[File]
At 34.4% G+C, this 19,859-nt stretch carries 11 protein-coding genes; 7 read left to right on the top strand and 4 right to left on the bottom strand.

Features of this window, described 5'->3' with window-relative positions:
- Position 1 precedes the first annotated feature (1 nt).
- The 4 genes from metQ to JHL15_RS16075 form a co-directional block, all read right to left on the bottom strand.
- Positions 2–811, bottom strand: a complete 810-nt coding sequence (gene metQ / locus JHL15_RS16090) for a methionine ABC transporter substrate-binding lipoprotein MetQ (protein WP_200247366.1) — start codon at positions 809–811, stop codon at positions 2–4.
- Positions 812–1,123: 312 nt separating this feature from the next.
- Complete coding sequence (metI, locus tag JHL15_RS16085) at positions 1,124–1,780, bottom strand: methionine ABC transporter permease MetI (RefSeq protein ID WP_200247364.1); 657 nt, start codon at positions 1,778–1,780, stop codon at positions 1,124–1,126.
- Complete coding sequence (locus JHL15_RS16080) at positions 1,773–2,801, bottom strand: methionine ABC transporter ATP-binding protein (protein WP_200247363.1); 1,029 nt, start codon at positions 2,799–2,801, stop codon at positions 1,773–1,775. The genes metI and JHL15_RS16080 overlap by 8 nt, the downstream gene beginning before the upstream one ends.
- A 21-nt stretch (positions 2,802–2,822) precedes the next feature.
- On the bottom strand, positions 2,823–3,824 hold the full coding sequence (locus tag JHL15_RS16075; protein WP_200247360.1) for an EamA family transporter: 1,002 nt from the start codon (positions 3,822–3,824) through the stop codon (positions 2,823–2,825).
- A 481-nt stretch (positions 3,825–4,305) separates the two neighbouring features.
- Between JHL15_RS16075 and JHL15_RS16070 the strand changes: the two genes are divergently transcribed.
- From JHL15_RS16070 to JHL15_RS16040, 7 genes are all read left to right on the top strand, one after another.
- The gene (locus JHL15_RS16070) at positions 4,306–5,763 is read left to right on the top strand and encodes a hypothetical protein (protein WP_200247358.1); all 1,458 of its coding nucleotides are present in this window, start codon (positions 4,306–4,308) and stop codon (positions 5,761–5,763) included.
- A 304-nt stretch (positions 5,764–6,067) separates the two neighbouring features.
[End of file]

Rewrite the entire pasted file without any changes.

At 34.4% G+C, this 19,859-nt stretch carries 11 protein-coding genes; 7 read left to right on the top strand and 4 right to left on the bottom strand.

Features of this window, described 5'->3' with window-relative positions:
- Position 1 precedes the first annotated feature (1 nt).
- The 4 genes from metQ to JHL15_RS16075 form a co-directional block, all read right to left on the bottom strand.
- Positions 2–811, bottom strand: a complete 810-nt coding sequence (gene metQ / locus JHL15_RS16090) for a methionine ABC transporter substrate-binding lipoprotein MetQ (protein WP_200247366.1) — start codon at positions 809–811, stop codon at positions 2–4.
- Positions 812–1,123: 312 nt separating this feature from the next.
- Complete coding sequence (metI, locus tag JHL15_RS16085) at positions 1,124–1,780, bottom strand: methionine ABC transporter permease MetI (RefSeq protein ID WP_200247364.1); 657 nt, start codon at positions 1,778–1,780, stop codon at positions 1,124–1,126.
- Complete coding sequence (locus JHL15_RS16080) at positions 1,773–2,801, bottom strand: methionine ABC transporter ATP-binding protein (protein WP_200247363.1); 1,029 nt, start codon at positions 2,799–2,801, stop codon at positions 1,773–1,775. The genes metI and JHL15_RS16080 overlap by 8 nt, the downstream gene beginning before the upstream one ends.
- A 21-nt stretch (positions 2,802–2,822) precedes the next feature.
- On the bottom strand, positions 2,823–3,824 hold the full coding sequence (locus tag JHL15_RS16075; protein WP_200247360.1) for an EamA family transporter: 1,002 nt from the start codon (positions 3,822–3,824) through the stop codon (positions 2,823–2,825).
- A 481-nt stretch (positions 3,825–4,305) separates the two neighbouring features.
- Between JHL15_RS16075 and JHL15_RS16070 the strand changes: the two genes are divergently transcribed.
- From JHL15_RS16070 to JHL15_RS16040, 7 genes are all read left to right on the top strand, one after another.
- The gene (locus JHL15_RS16070) at positions 4,306–5,763 is read left to right on the top strand and encodes a hypothetical protein (protein WP_200247358.1); all 1,458 of its coding nucleotides are present in this window, start codon (positions 4,306–4,308) and stop codon (positions 5,761–5,763) included.
- A 304-nt stretch (positions 5,764–6,067) separates the two neighbouring features.